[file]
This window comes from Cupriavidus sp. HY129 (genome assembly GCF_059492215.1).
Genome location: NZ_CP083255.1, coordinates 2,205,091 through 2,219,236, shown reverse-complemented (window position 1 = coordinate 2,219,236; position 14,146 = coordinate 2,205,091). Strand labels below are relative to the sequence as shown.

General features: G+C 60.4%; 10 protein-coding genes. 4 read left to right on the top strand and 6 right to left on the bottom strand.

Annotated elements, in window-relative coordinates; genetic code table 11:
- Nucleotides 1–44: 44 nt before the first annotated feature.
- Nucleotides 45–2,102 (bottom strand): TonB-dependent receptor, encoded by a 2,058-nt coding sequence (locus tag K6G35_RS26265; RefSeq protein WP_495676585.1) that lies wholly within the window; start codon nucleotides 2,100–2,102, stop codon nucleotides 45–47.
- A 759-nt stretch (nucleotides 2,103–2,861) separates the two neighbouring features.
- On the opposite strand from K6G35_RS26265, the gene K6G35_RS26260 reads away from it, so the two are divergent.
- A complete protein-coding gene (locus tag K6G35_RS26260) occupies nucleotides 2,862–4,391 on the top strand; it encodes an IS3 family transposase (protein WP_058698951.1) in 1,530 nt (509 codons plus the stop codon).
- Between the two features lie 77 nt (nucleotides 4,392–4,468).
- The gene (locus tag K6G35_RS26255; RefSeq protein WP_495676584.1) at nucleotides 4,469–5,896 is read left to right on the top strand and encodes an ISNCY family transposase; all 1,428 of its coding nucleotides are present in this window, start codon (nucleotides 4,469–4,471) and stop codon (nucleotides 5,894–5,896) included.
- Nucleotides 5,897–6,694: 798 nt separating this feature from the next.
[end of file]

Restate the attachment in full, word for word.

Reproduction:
This window comes from Cupriavidus sp. HY129 (genome assembly GCF_059492215.1).
Genome location: NZ_CP083255.1, coordinates 2,205,091 through 2,219,236, shown reverse-complemented (window position 1 = coordinate 2,219,236; position 14,146 = coordinate 2,205,091). Strand labels below are relative to the sequence as shown.

General features: G+C 60.4%; 10 protein-coding genes. 4 read left to right on the top strand and 6 right to left on the bottom strand.

Annotated elements, in window-relative coordinates; genetic code table 11:
- Nucleotides 1–44: 44 nt before the first annotated feature.
- Nucleotides 45–2,102 (bottom strand): TonB-dependent receptor, encoded by a 2,058-nt coding sequence (locus tag K6G35_RS26265; RefSeq protein WP_495676585.1) that lies wholly within the window; start codon nucleotides 2,100–2,102, stop codon nucleotides 45–47.
- A 759-nt stretch (nucleotides 2,103–2,861) separates the two neighbouring features.
- On the opposite strand from K6G35_RS26265, the gene K6G35_RS26260 reads away from it, so the two are divergent.
- A complete protein-coding gene (locus tag K6G35_RS26260) occupies nucleotides 2,862–4,391 on the top strand; it encodes an IS3 family transposase (protein WP_058698951.1) in 1,530 nt (509 codons plus the stop codon).
- Between the two features lie 77 nt (nucleotides 4,392–4,468).
- The gene (locus tag K6G35_RS26255; RefSeq protein WP_495676584.1) at nucleotides 4,469–5,896 is read left to right on the top strand and encodes an ISNCY family transposase; all 1,428 of its coding nucleotides are present in this window, start codon (nucleotides 4,469–4,471) and stop codon (nucleotides 5,894–5,896) included.
- Nucleotides 5,897–6,694: 798 nt separating this feature from the next.